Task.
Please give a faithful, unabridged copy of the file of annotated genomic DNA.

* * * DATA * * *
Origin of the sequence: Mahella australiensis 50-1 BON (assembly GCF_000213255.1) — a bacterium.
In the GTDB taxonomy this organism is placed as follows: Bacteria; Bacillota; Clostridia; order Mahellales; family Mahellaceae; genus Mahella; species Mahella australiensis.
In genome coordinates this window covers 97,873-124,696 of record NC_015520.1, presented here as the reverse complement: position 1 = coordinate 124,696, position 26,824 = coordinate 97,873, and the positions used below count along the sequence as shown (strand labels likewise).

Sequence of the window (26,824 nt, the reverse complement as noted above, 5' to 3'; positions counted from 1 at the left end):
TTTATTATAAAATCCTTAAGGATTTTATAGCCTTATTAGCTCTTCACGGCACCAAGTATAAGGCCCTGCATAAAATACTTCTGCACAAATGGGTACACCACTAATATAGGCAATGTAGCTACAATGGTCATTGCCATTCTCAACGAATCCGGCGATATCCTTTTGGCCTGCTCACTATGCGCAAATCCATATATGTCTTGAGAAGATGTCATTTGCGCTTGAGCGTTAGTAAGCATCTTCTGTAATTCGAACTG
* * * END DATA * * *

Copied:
Origin of the sequence: Mahella australiensis 50-1 BON (assembly GCF_000213255.1) — a bacterium.
In the GTDB taxonomy this organism is placed as follows: Bacteria; Bacillota; Clostridia; order Mahellales; family Mahellaceae; genus Mahella; species Mahella australiensis.
In genome coordinates this window covers 97,873-124,696 of record NC_015520.1, presented here as the reverse complement: position 1 = coordinate 124,696, position 26,824 = coordinate 97,873, and the positions used below count along the sequence as shown (strand labels likewise).

Sequence of the window (26,824 nt, the reverse complement as noted above, 5' to 3'; positions counted from 1 at the left end):
TTTATTATAAAATCCTTAAGGATTTTATAGCCTTATTAGCTCTTCACGGCACCAAGTATAAGGCCCTGCATAAAATACTTCTGCACAAATGGGTACACCACTAATATAGGCAATGTAGCTACAATGGTCATTGCCATTCTCAACGAATCCGGCGATATCCTTTTGGCCTGCTCACTATGCGCAAATCCATATATGTCTTGAGAAGATGTCATTTGCGCTTGAGCGTTAGTAAGCATCTTCTGTAATTCGAACTG